A wafer-thin majority of those who voted rejected the proposal that women should be granted the right to abort on demand in the first 10 weeks of pregnancy, a deeply divisive issue in the overwhelmingly Catholic country.
With only a couple of the country's more than 4,200 districts left to count, the "No" vote had some 51 per cent support against 49 per cent for the "Yes".
But as only some 30 per cent of the country's 8.5 million electorate took part, voters in effect dumped the controversial issue back in the lap of parliament where moves were already underway to make abortion easier.
A turnout of more than 50 per cent was needed for the result of Portugal's first ever referendum to be binding on the legislature.
Under existing Portuguese law, termination of pregnancy is permitted only for strictly defined medical reasons or in cases of rape, and only until the 12th week. People will decide whether abortion on demand through the 10th week of pregnancy should be "decriminalised," which in effect will eliminate current prohibitions.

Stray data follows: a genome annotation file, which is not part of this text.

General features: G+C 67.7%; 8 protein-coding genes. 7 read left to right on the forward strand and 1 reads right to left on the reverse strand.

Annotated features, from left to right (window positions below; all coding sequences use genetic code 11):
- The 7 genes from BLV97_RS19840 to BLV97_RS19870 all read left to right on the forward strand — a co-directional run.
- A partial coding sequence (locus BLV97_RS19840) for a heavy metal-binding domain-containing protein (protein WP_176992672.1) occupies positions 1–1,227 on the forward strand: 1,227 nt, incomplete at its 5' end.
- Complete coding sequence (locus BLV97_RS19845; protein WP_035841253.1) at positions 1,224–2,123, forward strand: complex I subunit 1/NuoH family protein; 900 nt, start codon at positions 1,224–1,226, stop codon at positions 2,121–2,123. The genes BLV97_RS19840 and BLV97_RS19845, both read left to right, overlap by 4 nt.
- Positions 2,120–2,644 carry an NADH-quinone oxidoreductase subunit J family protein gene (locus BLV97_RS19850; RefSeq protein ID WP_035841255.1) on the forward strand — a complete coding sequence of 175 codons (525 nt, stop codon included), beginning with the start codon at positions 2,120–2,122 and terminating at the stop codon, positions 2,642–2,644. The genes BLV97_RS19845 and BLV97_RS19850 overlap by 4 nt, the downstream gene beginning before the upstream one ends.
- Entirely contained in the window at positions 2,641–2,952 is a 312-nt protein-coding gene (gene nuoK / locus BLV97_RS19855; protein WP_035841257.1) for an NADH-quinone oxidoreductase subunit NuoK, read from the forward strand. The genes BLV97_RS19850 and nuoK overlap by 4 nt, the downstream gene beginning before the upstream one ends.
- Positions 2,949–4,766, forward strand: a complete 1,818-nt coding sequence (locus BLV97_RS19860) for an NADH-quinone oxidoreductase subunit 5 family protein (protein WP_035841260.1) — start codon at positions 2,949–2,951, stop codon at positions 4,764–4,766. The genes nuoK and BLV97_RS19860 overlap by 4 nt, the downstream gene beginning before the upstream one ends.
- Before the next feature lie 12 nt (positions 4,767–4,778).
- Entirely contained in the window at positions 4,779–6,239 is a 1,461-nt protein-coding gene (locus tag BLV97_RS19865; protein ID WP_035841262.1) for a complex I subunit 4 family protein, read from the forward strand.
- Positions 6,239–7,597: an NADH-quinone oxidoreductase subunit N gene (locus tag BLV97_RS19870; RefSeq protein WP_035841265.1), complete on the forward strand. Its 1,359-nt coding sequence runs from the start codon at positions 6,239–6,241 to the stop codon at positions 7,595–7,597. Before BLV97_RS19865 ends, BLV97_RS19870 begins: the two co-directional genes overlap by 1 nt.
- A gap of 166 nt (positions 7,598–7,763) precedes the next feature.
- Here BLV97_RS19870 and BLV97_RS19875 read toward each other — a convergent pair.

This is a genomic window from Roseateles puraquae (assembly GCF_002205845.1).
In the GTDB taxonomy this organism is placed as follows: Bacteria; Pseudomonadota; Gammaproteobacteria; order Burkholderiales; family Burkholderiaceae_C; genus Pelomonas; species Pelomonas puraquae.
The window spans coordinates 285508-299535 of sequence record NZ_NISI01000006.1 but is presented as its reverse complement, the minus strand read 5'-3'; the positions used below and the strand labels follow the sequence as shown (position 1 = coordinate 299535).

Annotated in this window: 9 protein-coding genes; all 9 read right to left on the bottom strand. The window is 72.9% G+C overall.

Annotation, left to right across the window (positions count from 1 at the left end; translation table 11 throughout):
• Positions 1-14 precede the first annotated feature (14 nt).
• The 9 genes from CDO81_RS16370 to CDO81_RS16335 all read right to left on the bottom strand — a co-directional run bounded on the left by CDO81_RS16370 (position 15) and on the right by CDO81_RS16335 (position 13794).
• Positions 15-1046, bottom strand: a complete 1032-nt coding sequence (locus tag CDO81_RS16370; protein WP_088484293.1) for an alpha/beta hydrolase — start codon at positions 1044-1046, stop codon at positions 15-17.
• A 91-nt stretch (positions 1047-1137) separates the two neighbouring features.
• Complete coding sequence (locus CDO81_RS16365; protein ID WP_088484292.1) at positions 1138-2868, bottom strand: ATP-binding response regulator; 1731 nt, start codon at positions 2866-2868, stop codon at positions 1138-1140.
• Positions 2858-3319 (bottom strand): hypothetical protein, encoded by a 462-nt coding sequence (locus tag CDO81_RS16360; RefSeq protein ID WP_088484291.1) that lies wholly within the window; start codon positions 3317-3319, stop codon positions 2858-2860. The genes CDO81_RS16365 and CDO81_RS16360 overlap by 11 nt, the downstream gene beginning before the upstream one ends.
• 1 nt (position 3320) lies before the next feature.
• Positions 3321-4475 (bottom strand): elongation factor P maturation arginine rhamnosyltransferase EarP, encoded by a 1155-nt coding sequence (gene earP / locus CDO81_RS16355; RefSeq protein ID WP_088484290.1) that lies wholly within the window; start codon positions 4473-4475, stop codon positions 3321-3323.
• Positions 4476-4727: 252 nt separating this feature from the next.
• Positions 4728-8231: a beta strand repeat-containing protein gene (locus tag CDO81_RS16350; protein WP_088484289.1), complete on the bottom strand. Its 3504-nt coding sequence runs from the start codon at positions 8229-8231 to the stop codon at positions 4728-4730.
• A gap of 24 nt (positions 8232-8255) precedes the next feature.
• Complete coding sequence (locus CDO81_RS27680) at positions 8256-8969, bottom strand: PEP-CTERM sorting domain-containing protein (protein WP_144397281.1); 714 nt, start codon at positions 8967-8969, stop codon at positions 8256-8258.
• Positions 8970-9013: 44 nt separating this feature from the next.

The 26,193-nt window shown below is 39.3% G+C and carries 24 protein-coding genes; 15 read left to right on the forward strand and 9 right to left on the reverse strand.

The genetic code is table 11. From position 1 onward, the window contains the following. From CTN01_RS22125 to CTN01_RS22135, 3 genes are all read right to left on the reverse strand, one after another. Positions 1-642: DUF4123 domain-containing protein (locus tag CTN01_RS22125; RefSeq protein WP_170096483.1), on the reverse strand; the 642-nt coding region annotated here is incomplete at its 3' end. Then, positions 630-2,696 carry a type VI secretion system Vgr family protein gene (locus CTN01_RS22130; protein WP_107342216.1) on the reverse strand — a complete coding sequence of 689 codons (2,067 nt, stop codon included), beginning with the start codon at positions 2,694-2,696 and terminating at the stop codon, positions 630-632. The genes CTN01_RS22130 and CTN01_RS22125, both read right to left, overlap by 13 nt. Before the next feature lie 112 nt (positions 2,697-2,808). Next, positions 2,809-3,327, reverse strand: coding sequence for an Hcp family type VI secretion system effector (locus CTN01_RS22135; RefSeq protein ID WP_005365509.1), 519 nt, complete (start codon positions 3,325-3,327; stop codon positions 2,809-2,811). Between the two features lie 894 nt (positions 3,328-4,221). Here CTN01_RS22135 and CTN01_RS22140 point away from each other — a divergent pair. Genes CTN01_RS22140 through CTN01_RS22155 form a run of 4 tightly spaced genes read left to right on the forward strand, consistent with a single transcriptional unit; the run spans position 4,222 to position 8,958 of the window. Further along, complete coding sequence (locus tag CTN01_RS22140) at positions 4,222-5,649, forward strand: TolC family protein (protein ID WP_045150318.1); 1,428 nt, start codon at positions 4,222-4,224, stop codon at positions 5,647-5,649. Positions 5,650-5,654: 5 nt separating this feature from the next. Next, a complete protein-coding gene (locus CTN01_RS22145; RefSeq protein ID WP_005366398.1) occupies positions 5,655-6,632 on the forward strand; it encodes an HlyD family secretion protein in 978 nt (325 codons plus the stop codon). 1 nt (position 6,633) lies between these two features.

Parliament in February approved a bill relaxing abortion restrictions, but the bill's opponents successfully pushed for the national ballot which will either overturn or ratify that legislation.
An intense two-week campaign leading up to the ballot featured marches in big cities and a nationwide media blitz.
Abortion rights activists, mostly the younger generation backed by left- wing politicians, say they want to end the estimated 16,000 illegal abortions each year in Portugal, a nation of 9.5 million people.
Government statistics indicate that each year about 10,000 women are treated at hospitals following botched illegal abortions. Women can be imprisoned for up to three years for having an illegal abortion.Reuse content